For whatever it supposedly lacks in accessibility, Mature Themes is an absolute treasure trove of idiosyncrasy. “I’m just a rock and roller from Beverly Hills, my name is Ariel, and I’m a nympho” confesses Mr. Pink on “Symphony of the Nymph”, before diving into the revelation, “I don’t need to burn any bridges, but I can’t get enough of those bitches”. This is vintage Pink; self-implicating, funny, occasionally gender-ambiguous. “Only In My Dreams” is an ostensibly sweet-sounding song that occasionally feels tragic: “If at first you don’t succeed at love, just a dream a little dream about a girl so real”. As hopeful as it sounds on paper, parts of the song feel more like the operative word in the title is “only”. Most of Pink’s songs are onion-layered Trojan horses, and even the title of the album, Mature Themes comes with a heavy dose of irony. There are “suicide dumplings dropping testicle bombs”, G-spots and H-bombs, “Pink Slime” and schnitzel. “Live It Up”, a synthed-out, glitzy trip through Los Angeles nightlife destinations, could just as easily double as a sarcastic condemnation of the kind of escapist fun it feels like it’s celebrating.
And then there’s “Baby”. Rounding out all this fuzzy, off-kilter humor and chaos is a gorgeous, all-too-human moment. The original, a once-lost, recently resurfaced gem of blue-eyed ’70s soul, came via Donnie and Joe Emerson, a pair of small-town Washington teenage brothers whose starry-eyed, subtly beautiful masterpiece would remain virtually unheard until a solid 40 years later. Pink though, transforms the sleepy original into something entirely gripping and undeniably his own. It’s hard to think of a single time his voice has felt so convincingly soulful, so genuine and sensual and pained. Every detail, from the Flamingos shoo-bop shoo-bops to the whistling that fades the song out, are geared toward amplifying that strange, melancholic power at the heart of the original, that feeling of being completely in awe of someone to the point that it hurts. “Baby” is, in many senses of the word, the most straightforward song on the record. No sinister double meanings or far flung references, no dizzying changes or surrealist profanity. Just one slow-burning progression, and oooooh baby for miles around. Leave it to Pink to make teenage cheese feel like the maturest theme of all.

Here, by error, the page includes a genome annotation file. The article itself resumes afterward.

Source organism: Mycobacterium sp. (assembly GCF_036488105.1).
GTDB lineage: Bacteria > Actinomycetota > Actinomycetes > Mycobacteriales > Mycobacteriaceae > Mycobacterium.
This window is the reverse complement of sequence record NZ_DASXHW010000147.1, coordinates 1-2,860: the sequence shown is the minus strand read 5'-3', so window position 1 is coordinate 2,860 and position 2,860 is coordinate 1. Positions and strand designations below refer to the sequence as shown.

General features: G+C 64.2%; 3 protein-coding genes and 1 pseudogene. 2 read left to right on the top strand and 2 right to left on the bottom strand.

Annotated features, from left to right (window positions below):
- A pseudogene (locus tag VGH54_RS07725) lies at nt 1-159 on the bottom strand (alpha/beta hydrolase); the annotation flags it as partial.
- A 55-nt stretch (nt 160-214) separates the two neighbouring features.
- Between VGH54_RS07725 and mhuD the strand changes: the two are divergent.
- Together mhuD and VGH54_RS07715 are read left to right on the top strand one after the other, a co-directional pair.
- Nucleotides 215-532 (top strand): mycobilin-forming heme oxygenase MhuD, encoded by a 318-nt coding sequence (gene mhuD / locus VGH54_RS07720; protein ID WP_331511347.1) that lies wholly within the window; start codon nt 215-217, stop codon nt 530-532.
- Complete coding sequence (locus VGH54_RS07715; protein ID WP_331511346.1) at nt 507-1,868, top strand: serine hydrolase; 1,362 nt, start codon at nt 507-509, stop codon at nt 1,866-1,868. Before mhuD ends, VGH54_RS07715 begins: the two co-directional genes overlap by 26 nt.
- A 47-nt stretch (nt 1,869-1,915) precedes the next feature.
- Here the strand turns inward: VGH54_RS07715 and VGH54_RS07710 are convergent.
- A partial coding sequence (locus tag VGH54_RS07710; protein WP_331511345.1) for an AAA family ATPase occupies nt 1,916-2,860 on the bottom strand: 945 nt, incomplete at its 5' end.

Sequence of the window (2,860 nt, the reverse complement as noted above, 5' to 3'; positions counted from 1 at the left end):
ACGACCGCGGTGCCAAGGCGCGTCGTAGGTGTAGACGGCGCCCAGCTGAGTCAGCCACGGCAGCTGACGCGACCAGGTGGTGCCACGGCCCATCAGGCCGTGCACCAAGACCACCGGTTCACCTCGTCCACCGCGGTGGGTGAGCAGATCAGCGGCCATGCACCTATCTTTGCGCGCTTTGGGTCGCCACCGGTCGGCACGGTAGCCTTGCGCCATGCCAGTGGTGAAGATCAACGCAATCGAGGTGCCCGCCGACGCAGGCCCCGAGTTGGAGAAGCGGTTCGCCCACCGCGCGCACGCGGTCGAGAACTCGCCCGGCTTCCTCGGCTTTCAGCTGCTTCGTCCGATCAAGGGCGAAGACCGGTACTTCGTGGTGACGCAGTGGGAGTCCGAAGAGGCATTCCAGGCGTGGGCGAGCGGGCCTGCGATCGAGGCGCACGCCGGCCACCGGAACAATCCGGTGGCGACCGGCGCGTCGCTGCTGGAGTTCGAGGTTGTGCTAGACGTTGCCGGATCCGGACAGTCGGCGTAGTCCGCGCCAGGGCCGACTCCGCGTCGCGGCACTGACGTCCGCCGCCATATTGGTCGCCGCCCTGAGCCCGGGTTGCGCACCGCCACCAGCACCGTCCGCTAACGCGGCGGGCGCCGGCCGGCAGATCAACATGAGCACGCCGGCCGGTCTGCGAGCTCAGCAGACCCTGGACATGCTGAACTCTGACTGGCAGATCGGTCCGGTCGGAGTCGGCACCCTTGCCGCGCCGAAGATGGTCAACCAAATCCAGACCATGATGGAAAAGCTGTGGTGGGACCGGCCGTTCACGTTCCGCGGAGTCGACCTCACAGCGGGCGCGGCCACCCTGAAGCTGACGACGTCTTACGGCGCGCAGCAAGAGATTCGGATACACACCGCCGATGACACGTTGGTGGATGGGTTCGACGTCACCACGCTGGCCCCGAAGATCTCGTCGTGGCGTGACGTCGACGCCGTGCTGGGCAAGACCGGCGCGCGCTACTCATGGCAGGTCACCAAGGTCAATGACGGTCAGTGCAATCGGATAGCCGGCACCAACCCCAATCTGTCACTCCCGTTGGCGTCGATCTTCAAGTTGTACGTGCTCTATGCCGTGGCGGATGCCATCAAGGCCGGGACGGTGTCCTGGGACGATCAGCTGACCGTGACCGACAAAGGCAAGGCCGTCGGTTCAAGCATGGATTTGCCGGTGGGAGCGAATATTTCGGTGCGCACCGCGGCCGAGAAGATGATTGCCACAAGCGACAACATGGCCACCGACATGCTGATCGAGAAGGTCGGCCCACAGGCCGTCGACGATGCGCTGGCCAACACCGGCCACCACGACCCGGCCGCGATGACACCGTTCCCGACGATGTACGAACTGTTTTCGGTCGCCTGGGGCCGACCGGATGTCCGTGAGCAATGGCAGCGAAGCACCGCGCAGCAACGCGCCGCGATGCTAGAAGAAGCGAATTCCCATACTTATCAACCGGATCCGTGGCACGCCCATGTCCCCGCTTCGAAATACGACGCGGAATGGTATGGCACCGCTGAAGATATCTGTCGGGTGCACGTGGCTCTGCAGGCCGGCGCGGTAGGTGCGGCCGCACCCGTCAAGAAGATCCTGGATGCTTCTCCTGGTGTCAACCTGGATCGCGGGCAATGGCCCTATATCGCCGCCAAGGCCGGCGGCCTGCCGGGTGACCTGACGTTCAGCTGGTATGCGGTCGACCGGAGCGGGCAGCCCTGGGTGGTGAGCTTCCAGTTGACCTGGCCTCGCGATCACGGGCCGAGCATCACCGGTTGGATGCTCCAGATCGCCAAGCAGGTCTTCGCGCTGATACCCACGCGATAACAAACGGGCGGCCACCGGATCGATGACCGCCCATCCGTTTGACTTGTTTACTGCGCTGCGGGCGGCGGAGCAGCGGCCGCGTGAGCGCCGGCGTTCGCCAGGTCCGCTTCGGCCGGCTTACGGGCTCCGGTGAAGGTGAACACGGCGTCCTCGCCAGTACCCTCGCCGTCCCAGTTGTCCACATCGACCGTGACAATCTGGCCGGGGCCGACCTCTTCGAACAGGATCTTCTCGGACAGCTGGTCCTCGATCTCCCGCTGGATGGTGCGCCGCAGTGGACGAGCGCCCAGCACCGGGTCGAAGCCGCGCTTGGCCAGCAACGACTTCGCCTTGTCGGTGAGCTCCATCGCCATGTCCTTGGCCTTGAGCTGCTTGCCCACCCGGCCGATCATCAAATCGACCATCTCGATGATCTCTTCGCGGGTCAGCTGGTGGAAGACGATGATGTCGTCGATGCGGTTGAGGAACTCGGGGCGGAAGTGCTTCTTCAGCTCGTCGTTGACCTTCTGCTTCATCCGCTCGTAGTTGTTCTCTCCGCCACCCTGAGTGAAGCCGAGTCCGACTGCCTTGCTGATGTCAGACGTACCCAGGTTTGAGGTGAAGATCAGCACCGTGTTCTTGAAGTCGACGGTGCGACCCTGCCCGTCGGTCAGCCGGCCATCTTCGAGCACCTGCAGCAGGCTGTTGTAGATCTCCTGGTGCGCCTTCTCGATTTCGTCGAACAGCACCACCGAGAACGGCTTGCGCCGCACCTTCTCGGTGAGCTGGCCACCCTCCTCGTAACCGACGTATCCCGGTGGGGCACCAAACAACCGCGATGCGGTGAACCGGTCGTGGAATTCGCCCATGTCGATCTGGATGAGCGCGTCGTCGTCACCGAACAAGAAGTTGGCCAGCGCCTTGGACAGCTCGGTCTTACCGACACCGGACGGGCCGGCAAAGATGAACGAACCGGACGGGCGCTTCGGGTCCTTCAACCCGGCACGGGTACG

It’s moments like these that set Pink apart, but it’s not just that. It’s all about context, and a song like “Baby” only feels like such a crowning, satisfying payoff because of the bewildering strangeness of almost everything around it. It’s a rare songwriter that can throw a barrage of question marks and inside jokes at us, and follow them with something that feels so damn genuine and well-earned. Maybe the joke’s on us. Maybe there’s no joke at all. Who really even gives a shit? Whoever the music’s meant for, whoever it’s making fun of, or borrowing from, and however we take it in, what’s important is that albums like this one allow us to look through a strange and singular lens, to look at our warped universe through an extraordinary, peculiar set of eyes. And that seems valuable any way you look at it.